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Cryotherapy: the latest miracle money-waster

October 29th, 2010

cryosauna

At the risk of sounding a bit cranky, I’m going to complain about another piece of new-fangled sports technology. Doug Binder of TrackFocus has an interesting article about Alberto Salazar’s Nike group in Oregon using a “Space Cabin” for cryotheraphy to cool down after workouts:

Step inside this metallic cylinder and liquid nitrogen-cooled air (say, 170 degrees below zero) rushes in and cools your skin to a chilly 30 degrees, yet penetrates just a half millimeter. You slowly rotate for two and a half minutes, holding your hands up and out of the freeze, wearing socks on your toes, and at least some underwear to cover your privates.

Okay, I’m down with ice baths, and maybe this is a super-ice-bath – though I’m certainly curious about how much one of these gadgets costs, and whether it’s actually any better than a simple ice bath. What got me cranky was the manufacturer’s website, which claims that the benefits of this device include (but are not limited to):

* Decreased fatigue
* Decreased muscle soreness
* Decreased injury recovery time
* Quicker surgical recovery
* Psychological competitive edge [okay, this one I believe]
* Decreased anxiety
* Decreased depression
* Decreased incidence of colds and flu
* Tighter, healthier skin
* Cellulite reduction
* Stronger, fuller hair
* Stronger nails
* Fewer skin blemishes
* Increased libido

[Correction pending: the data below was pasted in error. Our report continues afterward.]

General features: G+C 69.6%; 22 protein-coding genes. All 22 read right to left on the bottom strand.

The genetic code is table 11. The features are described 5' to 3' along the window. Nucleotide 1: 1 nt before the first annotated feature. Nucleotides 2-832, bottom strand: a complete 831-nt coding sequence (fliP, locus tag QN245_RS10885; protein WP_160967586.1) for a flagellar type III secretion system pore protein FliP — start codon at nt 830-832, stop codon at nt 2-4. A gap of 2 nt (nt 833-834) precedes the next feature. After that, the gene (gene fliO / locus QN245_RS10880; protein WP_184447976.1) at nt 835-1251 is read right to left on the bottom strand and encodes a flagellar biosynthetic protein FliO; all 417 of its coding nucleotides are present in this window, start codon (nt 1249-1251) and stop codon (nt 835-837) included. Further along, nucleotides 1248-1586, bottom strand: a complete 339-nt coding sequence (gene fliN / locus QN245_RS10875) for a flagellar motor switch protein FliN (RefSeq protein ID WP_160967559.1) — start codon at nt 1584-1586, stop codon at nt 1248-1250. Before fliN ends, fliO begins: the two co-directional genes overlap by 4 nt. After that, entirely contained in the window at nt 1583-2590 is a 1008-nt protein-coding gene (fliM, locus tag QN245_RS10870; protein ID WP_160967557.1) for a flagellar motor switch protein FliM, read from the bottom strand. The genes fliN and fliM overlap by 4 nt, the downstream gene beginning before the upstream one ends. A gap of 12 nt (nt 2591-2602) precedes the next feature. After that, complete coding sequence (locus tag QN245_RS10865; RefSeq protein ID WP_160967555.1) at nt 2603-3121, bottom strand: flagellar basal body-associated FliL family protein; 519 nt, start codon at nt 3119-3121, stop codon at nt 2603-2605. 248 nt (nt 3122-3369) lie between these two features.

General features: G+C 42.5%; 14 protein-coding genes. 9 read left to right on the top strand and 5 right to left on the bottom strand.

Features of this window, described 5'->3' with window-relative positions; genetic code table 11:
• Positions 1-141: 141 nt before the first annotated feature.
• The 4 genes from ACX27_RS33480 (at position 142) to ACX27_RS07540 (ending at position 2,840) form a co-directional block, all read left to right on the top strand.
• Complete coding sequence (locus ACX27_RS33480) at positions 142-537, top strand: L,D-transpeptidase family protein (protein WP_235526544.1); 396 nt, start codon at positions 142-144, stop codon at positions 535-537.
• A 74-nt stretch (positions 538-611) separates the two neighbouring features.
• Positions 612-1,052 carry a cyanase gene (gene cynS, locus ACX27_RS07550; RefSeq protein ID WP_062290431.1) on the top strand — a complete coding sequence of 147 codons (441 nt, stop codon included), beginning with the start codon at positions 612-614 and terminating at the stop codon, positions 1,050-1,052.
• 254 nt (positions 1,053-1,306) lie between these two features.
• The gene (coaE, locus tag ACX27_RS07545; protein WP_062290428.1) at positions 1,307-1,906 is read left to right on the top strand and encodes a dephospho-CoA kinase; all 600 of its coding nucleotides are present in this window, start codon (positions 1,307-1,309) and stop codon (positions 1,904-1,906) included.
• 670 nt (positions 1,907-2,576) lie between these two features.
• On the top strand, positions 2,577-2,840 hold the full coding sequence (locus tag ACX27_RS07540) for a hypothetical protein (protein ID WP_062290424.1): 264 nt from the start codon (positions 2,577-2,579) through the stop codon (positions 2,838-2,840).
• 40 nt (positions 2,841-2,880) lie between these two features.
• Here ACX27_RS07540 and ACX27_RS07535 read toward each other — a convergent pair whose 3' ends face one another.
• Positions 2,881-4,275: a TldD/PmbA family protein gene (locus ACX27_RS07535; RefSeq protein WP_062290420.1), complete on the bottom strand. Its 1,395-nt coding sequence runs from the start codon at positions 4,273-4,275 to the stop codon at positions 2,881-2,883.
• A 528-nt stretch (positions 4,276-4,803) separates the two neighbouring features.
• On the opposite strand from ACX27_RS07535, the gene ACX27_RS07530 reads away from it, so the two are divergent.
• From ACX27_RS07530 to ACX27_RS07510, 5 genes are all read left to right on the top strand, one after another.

* Increased sexual stamina

And of course, “it f-ing prints money!” I mean, seriously. They must have lots of evidence to back up those claims, right? Why yes, FAQ no. 17 is “Are there any studies regarding Whole Body Cryotherapy (WBA) in the USA?” The answer is:

Yes, there is. We recently installed cryosauna in the office of Dr. Jonas Kuehne in Beverly Hills, Los Angeles, California. During a six month study, Dr. Kuehne successfully served his clients with cryoprocedures. HERE you can find a video clip with some results of his studies.

Click on the link and, if you don’t poke your eyes out with a fork, you can watch a lame infomercial by some doctor who makes no mention of a “study” and who simply reasserts that these machines can do everything including your taxes.

Anyway, perhaps I’m being premature in my scorn. Maybe the studies demonstrating all these wonderful effects just haven’t been published yet. After all, it’s fancy new technology, right? As FAQ no. 1 says:

The process was originally developed in Japan in 1978, and the benefits have been studied and refined in Europe since that time.

Silly North Americans, ignoring all these wonderful benefits for the last 32 years!

(Okay, so what’s my real message here? When I first read the story, I was interested to find out more about this technology. But what really turned me off was the wildly inflated claims on the website with a complete lack of evidence. It’s entirely possible that this technique will have some benefits for Salazar’s athletes, but the snake-oil website lowers my confidence in it dramatically.)

  1. October 29th, 2010 at 10:59 | #1

    Here’s the only study I found on it:
    http://www.ncbi.nlm.nih.gov/pubmed/20524715

  2. alex
    October 30th, 2010 at 03:39 | #2

    @steve

    Thanks for posting that, Steve — I’d missed it (and just now saw it on your Twitter feed!). At least I now know that there IS some scientific literature about this machine! Having read through the paper, I’m still not sold on its benefits — except maybe as a quicker, more comfortable way of ice-bathing after a workout (though even that use hasn’t been experimentally validated). Still, for elite athletes working out 2-3 times a day who could benefit from an ice bath pretty much daily, maybe the convenience really does make it worthwhile. As long as Nike’s picking up the tab. :)